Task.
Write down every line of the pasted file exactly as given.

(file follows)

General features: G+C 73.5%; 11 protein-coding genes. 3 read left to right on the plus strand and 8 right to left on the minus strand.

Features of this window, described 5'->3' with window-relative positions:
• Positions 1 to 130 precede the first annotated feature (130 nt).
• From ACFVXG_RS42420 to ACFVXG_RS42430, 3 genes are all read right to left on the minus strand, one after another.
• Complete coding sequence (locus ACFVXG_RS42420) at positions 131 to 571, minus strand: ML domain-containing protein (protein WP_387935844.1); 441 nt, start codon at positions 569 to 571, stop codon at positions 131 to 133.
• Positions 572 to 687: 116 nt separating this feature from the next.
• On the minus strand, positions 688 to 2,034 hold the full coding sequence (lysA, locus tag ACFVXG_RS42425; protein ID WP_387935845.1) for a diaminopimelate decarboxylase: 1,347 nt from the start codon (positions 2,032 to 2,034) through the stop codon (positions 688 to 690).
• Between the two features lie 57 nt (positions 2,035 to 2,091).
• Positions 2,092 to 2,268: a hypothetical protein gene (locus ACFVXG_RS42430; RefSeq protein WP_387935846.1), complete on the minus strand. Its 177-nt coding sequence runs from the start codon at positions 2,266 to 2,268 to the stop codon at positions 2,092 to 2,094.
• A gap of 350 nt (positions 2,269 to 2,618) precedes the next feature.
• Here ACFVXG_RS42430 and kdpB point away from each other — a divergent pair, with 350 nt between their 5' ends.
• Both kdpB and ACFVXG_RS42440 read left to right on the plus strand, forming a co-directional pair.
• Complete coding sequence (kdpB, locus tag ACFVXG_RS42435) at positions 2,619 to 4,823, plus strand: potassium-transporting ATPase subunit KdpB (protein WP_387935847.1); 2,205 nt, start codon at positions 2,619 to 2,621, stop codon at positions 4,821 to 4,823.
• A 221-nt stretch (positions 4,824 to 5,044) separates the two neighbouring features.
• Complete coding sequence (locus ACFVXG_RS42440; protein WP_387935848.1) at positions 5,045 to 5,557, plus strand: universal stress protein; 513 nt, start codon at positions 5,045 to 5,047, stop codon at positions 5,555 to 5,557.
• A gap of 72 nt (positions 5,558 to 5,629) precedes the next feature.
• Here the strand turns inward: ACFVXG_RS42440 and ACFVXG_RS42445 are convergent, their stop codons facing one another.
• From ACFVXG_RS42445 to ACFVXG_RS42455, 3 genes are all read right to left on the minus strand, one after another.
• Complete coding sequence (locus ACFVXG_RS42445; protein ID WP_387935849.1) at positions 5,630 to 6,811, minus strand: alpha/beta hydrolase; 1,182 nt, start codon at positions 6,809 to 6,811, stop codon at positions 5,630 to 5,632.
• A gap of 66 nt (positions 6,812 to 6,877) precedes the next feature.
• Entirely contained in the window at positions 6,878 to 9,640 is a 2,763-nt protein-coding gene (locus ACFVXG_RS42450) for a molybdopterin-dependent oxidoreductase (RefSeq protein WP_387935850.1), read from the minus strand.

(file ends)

General features: G+C 73.5%; 11 protein-coding genes. 3 read left to right on the plus strand and 8 right to left on the minus strand.

Features of this window, described 5'->3' with window-relative positions:
• Positions 1 to 130 precede the first annotated feature (130 nt).
• From ACFVXG_RS42420 to ACFVXG_RS42430, 3 genes are all read right to left on the minus strand, one after another.
• Complete coding sequence (locus ACFVXG_RS42420) at positions 131 to 571, minus strand: ML domain-containing protein (protein WP_387935844.1); 441 nt, start codon at positions 569 to 571, stop codon at positions 131 to 133.
• Positions 572 to 687: 116 nt separating this feature from the next.
• On the minus strand, positions 688 to 2,034 hold the full coding sequence (lysA, locus tag ACFVXG_RS42425; protein ID WP_387935845.1) for a diaminopimelate decarboxylase: 1,347 nt from the start codon (positions 2,032 to 2,034) through the stop codon (positions 688 to 690).
• Between the two features lie 57 nt (positions 2,035 to 2,091).
• Positions 2,092 to 2,268: a hypothetical protein gene (locus ACFVXG_RS42430; RefSeq protein WP_387935846.1), complete on the minus strand. Its 177-nt coding sequence runs from the start codon at positions 2,266 to 2,268 to the stop codon at positions 2,092 to 2,094.
• A gap of 350 nt (positions 2,269 to 2,618) precedes the next feature.
• Here ACFVXG_RS42430 and kdpB point away from each other — a divergent pair, with 350 nt between their 5' ends.
• Both kdpB and ACFVXG_RS42440 read left to right on the plus strand, forming a co-directional pair.
• Complete coding sequence (kdpB, locus tag ACFVXG_RS42435) at positions 2,619 to 4,823, plus strand: potassium-transporting ATPase subunit KdpB (protein WP_387935847.1); 2,205 nt, start codon at positions 2,619 to 2,621, stop codon at positions 4,821 to 4,823.
• A 221-nt stretch (positions 4,824 to 5,044) separates the two neighbouring features.
• Complete coding sequence (locus ACFVXG_RS42440; protein WP_387935848.1) at positions 5,045 to 5,557, plus strand: universal stress protein; 513 nt, start codon at positions 5,045 to 5,047, stop codon at positions 5,555 to 5,557.
• A gap of 72 nt (positions 5,558 to 5,629) precedes the next feature.
• Here the strand turns inward: ACFVXG_RS42440 and ACFVXG_RS42445 are convergent, their stop codons facing one another.
• From ACFVXG_RS42445 to ACFVXG_RS42455, 3 genes are all read right to left on the minus strand, one after another.
• Complete coding sequence (locus ACFVXG_RS42445; protein ID WP_387935849.1) at positions 5,630 to 6,811, minus strand: alpha/beta hydrolase; 1,182 nt, start codon at positions 6,809 to 6,811, stop codon at positions 5,630 to 5,632.
• A gap of 66 nt (positions 6,812 to 6,877) precedes the next feature.
• Entirely contained in the window at positions 6,878 to 9,640 is a 2,763-nt protein-coding gene (locus ACFVXG_RS42450) for a molybdopterin-dependent oxidoreductase (RefSeq protein WP_387935850.1), read from the minus strand.